Altered Coins as Treasure

A pierced coin, declared not Treasure but consideredPierced Coins - Under the Treasure Act, single precious metal coins are not considered to be Treasure, but single precious metal coins that have been modified into objects can, if older than 300 years old, qualify as Treasure.

This modification is usually seen in the form of a conversion of the coin into a brooch or pendant, or some other form of jewellery or dress accessory, evidence of which can include the addition of a suspension loop to the top, a pin (or the remains of one) at the back, or gilding. Additionally, piercings can be present.

Silver and gold pierced coins from the Iron Age through the Early Medieval period are not found in hoards of other coins, meaning they were taken out of circulation. Therefore they should be considered as items of jewellery and reported as potential Treasure, even if there are no other modifications on the coins. See for example:

Iron Age gold stater (2012 T816; DUR-B59A00)
Roman silver coin of Gratian (2015 T520; CAM-E8EFD7)
Early Medieval silver sceat (2012 T495; SOM-8325A1)

After 1180AD, examples of silver coins whose only modification consists of a piercing appear amongst other coins in currency hoards, and it is from this date where we are likely to need other features on the coin (gilding or fittings) to convincingly argue that a silver coin was modified into an object and that it remained out of circulation. However, piercings along the edge, at the top or bottom of the coin (with respect to either obverse or reverse, or in such a way that any cross on the reverse would be upright) may indicate modification and removal from circulation, particularly if it is an uncommon coin. We suggest finders of such coins show them to their Finds Liaison Officer, who can liaise with the appropriate curator/finds advisor and provide further guidance.

Single gold coins after 1180AD with any modification, including a single piercing, do not appear in currency hoards and (especially after the 16th century) were rarely used as currency anyway. Therefore these should always be reported as potential Treasure.


Other Alterations to coins

Bent coins or 'Love tokens' - Precious metal coins from the reign of Queen Mary (1553 - 1558) through to that of King George III (1760 - 1820) are occasionally found bent in a S- shape (when viewed from the side). These are commonly called 'love tokens' and the practice of gifting one to a romantic interest appears to have been at its height during the time of William III (1689 - 1702). However it is difficult to be certain that a coins demonstrating some bending has indeed been modified for the purpose of being given as a 'love token', and indeed, bent coins from the Post-Medieval period have appeared in hoards of other non-bent coins. It would be impossible to say with any confidence whether a single bent coin found on its own had been removed from circulation and transformed into an object, and therefore such coins should only be considered potential Treasure if they meet the standard criteria for coins detailed in paragraph 1.(1) of the Treasure Act 1996.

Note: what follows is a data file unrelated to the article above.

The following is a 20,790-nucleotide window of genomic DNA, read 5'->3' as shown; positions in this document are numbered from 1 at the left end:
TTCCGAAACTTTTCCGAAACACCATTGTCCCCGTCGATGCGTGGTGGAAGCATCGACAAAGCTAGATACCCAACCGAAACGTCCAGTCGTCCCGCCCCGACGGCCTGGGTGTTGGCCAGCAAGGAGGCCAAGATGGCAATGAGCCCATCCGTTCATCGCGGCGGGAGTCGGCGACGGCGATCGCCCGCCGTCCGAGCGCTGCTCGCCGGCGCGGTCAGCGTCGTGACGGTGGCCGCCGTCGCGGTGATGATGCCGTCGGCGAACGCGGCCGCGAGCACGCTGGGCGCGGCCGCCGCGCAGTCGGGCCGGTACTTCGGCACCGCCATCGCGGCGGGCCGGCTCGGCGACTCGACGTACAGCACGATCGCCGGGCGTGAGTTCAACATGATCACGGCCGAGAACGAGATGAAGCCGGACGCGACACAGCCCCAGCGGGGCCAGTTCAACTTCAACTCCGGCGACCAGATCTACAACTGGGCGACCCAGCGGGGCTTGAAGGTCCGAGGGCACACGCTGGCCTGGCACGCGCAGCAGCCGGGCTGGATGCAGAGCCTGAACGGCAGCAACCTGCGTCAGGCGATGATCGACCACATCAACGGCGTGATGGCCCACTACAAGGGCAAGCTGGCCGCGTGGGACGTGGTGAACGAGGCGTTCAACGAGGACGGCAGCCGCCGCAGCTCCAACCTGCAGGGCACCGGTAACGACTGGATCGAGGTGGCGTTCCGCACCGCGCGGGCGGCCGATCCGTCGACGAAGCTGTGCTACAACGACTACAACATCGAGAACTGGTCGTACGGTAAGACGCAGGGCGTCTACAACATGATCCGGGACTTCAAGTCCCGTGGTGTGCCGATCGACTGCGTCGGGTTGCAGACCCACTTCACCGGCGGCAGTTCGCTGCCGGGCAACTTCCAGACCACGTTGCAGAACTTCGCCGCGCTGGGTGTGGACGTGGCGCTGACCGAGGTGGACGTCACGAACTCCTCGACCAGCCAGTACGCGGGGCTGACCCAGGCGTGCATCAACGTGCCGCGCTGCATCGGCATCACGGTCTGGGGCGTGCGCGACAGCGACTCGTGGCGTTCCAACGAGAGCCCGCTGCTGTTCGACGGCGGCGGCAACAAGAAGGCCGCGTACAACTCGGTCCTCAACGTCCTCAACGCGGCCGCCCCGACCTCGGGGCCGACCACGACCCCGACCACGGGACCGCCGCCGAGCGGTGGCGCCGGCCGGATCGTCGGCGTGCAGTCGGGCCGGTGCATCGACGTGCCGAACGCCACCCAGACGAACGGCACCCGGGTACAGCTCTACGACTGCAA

Coin clippings - The removal of slivers of metal from the outside of coins - coin clipping - occurs throughout history and was a standard abuse and currency crime from the medieval through the early modern period. Clippings were generally melted down for their precious metal content but sometimes they were lost or buried before this could be done. Hoards of clippings have been found to be Treasure - see for example 2012 T858; DENO-789371 - because they represent two or more precious metal coins more than 300 years old that are part of the same find. A single coin clipping found on its own would, until melted down, still be considered a coin, and therefore not potential Treasure. It should however be shown to a Finds Liaison Officer.